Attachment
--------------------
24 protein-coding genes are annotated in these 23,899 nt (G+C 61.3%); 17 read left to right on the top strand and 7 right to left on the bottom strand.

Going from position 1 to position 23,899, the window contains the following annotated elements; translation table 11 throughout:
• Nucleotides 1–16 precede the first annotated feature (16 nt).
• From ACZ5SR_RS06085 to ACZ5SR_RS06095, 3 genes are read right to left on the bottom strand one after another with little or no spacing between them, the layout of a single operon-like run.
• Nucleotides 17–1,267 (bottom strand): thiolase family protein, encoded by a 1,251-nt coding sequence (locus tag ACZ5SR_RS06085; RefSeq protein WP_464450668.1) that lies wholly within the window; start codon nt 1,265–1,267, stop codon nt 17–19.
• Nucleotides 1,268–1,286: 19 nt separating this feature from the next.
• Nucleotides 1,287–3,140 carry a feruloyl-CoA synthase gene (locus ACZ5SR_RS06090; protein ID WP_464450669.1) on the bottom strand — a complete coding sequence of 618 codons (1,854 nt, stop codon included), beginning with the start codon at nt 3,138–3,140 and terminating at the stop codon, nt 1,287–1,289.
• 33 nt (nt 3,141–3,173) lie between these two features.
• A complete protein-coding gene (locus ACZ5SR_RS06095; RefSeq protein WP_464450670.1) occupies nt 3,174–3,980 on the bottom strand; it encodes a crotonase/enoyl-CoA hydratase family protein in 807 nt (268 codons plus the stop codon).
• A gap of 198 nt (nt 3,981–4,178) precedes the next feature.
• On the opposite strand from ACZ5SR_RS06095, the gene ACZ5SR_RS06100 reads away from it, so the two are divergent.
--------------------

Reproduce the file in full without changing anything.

24 protein-coding genes are annotated in these 23,899 nt (G+C 61.3%); 17 read left to right on the top strand and 7 right to left on the bottom strand.

Going from position 1 to position 23,899, the window contains the following annotated elements; translation table 11 throughout:
• Nucleotides 1–16 precede the first annotated feature (16 nt).
• From ACZ5SR_RS06085 to ACZ5SR_RS06095, 3 genes are read right to left on the bottom strand one after another with little or no spacing between them, the layout of a single operon-like run.
• Nucleotides 17–1,267 (bottom strand): thiolase family protein, encoded by a 1,251-nt coding sequence (locus tag ACZ5SR_RS06085; RefSeq protein WP_464450668.1) that lies wholly within the window; start codon nt 1,265–1,267, stop codon nt 17–19.
• Nucleotides 1,268–1,286: 19 nt separating this feature from the next.
• Nucleotides 1,287–3,140 carry a feruloyl-CoA synthase gene (locus ACZ5SR_RS06090; protein ID WP_464450669.1) on the bottom strand — a complete coding sequence of 618 codons (1,854 nt, stop codon included), beginning with the start codon at nt 3,138–3,140 and terminating at the stop codon, nt 1,287–1,289.
• 33 nt (nt 3,141–3,173) lie between these two features.
• A complete protein-coding gene (locus ACZ5SR_RS06095; RefSeq protein WP_464450670.1) occupies nt 3,174–3,980 on the bottom strand; it encodes a crotonase/enoyl-CoA hydratase family protein in 807 nt (268 codons plus the stop codon).
• A gap of 198 nt (nt 3,981–4,178) precedes the next feature.
• On the opposite strand from ACZ5SR_RS06095, the gene ACZ5SR_RS06100 reads away from it, so the two are divergent.